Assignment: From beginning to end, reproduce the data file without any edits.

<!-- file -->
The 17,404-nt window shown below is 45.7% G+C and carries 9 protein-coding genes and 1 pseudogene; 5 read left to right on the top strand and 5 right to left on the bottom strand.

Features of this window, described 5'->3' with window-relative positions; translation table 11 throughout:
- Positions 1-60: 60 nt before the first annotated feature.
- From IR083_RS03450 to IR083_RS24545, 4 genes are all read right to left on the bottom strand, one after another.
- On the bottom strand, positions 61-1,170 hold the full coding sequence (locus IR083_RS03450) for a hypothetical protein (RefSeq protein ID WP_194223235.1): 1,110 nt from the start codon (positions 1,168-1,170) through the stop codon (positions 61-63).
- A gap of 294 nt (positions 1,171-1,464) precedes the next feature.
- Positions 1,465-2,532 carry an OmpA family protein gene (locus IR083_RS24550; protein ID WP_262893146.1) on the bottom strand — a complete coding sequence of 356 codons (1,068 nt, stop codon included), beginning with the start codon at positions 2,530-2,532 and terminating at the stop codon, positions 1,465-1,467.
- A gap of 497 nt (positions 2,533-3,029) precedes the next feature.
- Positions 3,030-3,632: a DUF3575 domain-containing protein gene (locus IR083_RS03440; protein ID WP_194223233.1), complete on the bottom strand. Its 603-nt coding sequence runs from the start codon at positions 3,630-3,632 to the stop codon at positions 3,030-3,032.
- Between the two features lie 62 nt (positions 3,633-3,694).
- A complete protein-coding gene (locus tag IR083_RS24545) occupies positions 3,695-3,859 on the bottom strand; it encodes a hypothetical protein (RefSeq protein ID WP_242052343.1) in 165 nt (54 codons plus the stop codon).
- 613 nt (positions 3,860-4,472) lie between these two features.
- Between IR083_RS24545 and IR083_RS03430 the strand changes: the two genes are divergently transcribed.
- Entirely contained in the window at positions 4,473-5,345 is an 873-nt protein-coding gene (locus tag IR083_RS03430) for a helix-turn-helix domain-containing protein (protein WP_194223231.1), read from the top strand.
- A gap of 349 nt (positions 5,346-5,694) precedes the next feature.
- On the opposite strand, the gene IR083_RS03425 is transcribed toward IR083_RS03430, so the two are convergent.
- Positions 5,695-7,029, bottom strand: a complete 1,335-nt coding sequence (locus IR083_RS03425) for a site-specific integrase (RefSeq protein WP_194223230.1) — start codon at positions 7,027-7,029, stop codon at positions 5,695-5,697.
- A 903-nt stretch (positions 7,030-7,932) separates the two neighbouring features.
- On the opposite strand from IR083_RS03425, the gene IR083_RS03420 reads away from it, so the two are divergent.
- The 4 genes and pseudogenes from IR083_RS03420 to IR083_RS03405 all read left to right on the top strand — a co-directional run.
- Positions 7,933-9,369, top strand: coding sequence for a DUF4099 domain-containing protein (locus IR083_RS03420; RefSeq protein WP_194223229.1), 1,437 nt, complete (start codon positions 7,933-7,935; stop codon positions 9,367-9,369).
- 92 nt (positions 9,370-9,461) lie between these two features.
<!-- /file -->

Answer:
The 17,404-nt window shown below is 45.7% G+C and carries 9 protein-coding genes and 1 pseudogene; 5 read left to right on the top strand and 5 right to left on the bottom strand.

Features of this window, described 5'->3' with window-relative positions; translation table 11 throughout:
- Positions 1-60: 60 nt before the first annotated feature.
- From IR083_RS03450 to IR083_RS24545, 4 genes are all read right to left on the bottom strand, one after another.
- On the bottom strand, positions 61-1,170 hold the full coding sequence (locus IR083_RS03450) for a hypothetical protein (RefSeq protein ID WP_194223235.1): 1,110 nt from the start codon (positions 1,168-1,170) through the stop codon (positions 61-63).
- A gap of 294 nt (positions 1,171-1,464) precedes the next feature.
- Positions 1,465-2,532 carry an OmpA family protein gene (locus IR083_RS24550; protein ID WP_262893146.1) on the bottom strand — a complete coding sequence of 356 codons (1,068 nt, stop codon included), beginning with the start codon at positions 2,530-2,532 and terminating at the stop codon, positions 1,465-1,467.
- A gap of 497 nt (positions 2,533-3,029) precedes the next feature.
- Positions 3,030-3,632: a DUF3575 domain-containing protein gene (locus IR083_RS03440; protein ID WP_194223233.1), complete on the bottom strand. Its 603-nt coding sequence runs from the start codon at positions 3,630-3,632 to the stop codon at positions 3,030-3,032.
- Between the two features lie 62 nt (positions 3,633-3,694).
- A complete protein-coding gene (locus tag IR083_RS24545) occupies positions 3,695-3,859 on the bottom strand; it encodes a hypothetical protein (RefSeq protein ID WP_242052343.1) in 165 nt (54 codons plus the stop codon).
- 613 nt (positions 3,860-4,472) lie between these two features.
- Between IR083_RS24545 and IR083_RS03430 the strand changes: the two genes are divergently transcribed.
- Entirely contained in the window at positions 4,473-5,345 is an 873-nt protein-coding gene (locus tag IR083_RS03430) for a helix-turn-helix domain-containing protein (protein WP_194223231.1), read from the top strand.
- A gap of 349 nt (positions 5,346-5,694) precedes the next feature.
- On the opposite strand, the gene IR083_RS03425 is transcribed toward IR083_RS03430, so the two are convergent.
- Positions 5,695-7,029, bottom strand: a complete 1,335-nt coding sequence (locus IR083_RS03425) for a site-specific integrase (RefSeq protein WP_194223230.1) — start codon at positions 7,027-7,029, stop codon at positions 5,695-5,697.
- A 903-nt stretch (positions 7,030-7,932) separates the two neighbouring features.
- On the opposite strand from IR083_RS03425, the gene IR083_RS03420 reads away from it, so the two are divergent.
- The 4 genes and pseudogenes from IR083_RS03420 to IR083_RS03405 all read left to right on the top strand — a co-directional run.
- Positions 7,933-9,369, top strand: coding sequence for a DUF4099 domain-containing protein (locus IR083_RS03420; RefSeq protein WP_194223229.1), 1,437 nt, complete (start codon positions 7,933-7,935; stop codon positions 9,367-9,369).
- 92 nt (positions 9,370-9,461) lie between these two features.